– The votes of members, of the Civil Constructional Corps who, on polling day, were located in the Northern Territory and Queensland north of the 26th parallel are included with the servicemen’s votes, and it is not possible to separate them. In both these areas the votes of Civil Constructional Corps personnel represent a comparatively small proportion of the total recorded. In New Guinea, where no Civil Constructional Corps personnel votes were recorded, the ratio of “ Yes “ over “ No “ votes is practically identical with the ratio for the Northern Territory. It is, therefore, evident that the inclusion of the votes of ‘Civil Constructional Corps workers has made no appreciable difference to the trend in favour of “Yes” in servicemen’s votes
– Will the Minister for the Interior make available to the Senate a list- of members of the fighting forces who were engaged part time, or full time, on “ Yes “ propaganda during the recent powers referendum campaign? Will he also place before the Senate particulars of expenditure from public funds incurred on “Yes” propaganda?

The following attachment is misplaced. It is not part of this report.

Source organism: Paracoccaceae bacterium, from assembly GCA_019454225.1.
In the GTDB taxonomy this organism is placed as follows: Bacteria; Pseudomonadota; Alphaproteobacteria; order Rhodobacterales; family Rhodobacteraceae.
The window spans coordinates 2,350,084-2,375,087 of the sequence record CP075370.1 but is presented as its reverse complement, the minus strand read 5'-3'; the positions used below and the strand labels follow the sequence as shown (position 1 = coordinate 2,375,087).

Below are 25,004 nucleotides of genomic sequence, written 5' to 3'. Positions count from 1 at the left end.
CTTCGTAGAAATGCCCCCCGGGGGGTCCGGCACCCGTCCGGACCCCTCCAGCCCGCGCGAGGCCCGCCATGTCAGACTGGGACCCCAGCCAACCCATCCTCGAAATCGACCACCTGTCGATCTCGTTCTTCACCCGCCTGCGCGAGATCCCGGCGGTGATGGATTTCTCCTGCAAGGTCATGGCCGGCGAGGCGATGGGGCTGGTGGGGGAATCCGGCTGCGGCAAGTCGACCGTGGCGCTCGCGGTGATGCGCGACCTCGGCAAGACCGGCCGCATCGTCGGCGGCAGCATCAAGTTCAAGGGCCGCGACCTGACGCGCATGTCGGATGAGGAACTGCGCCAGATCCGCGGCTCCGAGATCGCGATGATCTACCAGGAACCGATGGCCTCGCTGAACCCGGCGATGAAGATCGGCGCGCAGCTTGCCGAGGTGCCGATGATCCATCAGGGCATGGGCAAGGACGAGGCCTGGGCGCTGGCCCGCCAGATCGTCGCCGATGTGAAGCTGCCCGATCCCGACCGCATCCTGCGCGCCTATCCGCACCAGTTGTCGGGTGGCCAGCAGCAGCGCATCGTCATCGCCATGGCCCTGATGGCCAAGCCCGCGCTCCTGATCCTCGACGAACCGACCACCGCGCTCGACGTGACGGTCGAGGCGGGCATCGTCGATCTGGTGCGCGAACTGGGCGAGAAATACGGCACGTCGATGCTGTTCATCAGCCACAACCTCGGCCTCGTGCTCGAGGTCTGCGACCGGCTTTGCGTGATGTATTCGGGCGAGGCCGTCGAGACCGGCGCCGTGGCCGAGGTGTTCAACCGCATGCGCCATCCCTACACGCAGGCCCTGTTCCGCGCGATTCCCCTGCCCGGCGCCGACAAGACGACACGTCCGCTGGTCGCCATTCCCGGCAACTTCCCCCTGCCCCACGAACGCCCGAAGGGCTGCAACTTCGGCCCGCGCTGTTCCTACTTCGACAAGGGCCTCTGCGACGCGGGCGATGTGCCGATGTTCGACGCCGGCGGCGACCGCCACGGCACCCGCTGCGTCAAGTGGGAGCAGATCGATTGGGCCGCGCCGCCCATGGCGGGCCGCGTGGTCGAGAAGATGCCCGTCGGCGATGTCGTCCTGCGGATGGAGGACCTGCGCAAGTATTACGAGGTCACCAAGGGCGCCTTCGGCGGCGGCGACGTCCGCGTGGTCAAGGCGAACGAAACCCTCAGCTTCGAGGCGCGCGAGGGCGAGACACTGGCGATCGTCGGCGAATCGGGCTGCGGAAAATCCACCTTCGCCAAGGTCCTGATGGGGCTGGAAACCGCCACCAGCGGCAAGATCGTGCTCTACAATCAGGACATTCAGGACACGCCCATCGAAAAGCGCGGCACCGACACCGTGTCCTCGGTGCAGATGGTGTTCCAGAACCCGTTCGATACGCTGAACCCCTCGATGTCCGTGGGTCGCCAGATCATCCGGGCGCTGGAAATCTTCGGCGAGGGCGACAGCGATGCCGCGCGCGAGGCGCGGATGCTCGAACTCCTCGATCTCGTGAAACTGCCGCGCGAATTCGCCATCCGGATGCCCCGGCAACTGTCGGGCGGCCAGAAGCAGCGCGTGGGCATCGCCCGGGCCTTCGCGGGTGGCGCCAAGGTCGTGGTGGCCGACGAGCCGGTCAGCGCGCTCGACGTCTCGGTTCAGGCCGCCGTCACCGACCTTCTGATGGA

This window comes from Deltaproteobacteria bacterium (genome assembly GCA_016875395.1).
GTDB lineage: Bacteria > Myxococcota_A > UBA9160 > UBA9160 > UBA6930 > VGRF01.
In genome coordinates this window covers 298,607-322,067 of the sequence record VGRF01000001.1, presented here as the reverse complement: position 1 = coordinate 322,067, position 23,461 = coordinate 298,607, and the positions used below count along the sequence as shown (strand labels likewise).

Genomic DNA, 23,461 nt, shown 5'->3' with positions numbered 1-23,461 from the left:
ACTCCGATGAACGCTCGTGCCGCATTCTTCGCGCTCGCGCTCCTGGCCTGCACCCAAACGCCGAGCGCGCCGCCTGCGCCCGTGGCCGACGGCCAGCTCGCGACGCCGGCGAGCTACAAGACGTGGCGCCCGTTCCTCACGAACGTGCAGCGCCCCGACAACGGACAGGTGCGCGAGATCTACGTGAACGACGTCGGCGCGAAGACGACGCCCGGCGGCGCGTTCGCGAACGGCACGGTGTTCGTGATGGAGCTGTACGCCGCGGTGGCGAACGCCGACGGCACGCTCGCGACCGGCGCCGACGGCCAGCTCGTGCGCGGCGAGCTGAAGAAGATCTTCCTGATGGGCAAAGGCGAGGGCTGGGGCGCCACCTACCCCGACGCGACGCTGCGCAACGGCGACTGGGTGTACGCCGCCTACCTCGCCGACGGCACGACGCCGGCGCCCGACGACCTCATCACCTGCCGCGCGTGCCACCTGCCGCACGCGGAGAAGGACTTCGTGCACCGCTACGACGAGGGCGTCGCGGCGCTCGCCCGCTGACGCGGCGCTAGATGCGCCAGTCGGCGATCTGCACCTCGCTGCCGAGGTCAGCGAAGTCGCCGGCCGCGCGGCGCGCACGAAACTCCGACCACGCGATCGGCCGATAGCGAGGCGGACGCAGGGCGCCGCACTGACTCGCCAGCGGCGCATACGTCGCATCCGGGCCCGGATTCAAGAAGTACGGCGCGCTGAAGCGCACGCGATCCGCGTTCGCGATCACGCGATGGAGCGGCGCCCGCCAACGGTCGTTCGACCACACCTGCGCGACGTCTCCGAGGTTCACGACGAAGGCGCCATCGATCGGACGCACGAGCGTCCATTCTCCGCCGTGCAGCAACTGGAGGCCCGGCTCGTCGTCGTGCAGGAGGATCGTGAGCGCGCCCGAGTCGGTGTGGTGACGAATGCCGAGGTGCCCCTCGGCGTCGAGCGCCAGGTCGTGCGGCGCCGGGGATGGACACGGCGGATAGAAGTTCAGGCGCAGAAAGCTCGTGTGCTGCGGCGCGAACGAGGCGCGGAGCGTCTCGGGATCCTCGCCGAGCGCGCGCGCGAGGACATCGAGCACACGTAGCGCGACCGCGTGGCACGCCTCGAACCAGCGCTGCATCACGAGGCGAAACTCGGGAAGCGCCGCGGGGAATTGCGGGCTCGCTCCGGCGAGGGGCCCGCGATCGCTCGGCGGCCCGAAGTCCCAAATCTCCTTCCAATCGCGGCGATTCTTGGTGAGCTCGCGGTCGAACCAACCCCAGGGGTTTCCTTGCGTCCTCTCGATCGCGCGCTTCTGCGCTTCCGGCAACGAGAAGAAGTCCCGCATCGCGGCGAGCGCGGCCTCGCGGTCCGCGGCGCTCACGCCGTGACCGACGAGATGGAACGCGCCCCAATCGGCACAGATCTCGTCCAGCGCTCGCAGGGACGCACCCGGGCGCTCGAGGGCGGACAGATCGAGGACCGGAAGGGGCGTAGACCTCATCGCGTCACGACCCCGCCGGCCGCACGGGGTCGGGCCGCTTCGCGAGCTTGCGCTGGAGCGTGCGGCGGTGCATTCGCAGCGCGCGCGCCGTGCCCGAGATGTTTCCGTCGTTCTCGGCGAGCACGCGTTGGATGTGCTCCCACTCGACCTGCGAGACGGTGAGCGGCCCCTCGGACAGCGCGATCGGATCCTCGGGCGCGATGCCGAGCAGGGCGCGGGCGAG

– The answer to both questions is “ No “.
– The Minister for the Interior has just stated definitely in reply to Senator McLeay that he does not propose to make available to the Senate information as to the amount of money spent by the Government on “ Yes “ propaganda. Surely he does not intend to take up that attitude? Is not the Senate entitled to know how much money was spent for that purpose?
– The Senate is entitled to know anything that it desires to know concerning Government administration, if it goes the right way about obtaining the information. I do not propose to answer questions of the type under notice in any other way than in the negative.
– I wish to ask the representative of the Treasurer in this chamber if the Senate is entitled to particulars of disbursements made on behalf of the country in certain directions, and if so, if a question is asked as to the amount of money spent on “ Yes “ propaganda during the referendum campaign, will the Treasurer, as in duty bound, make that disclosure?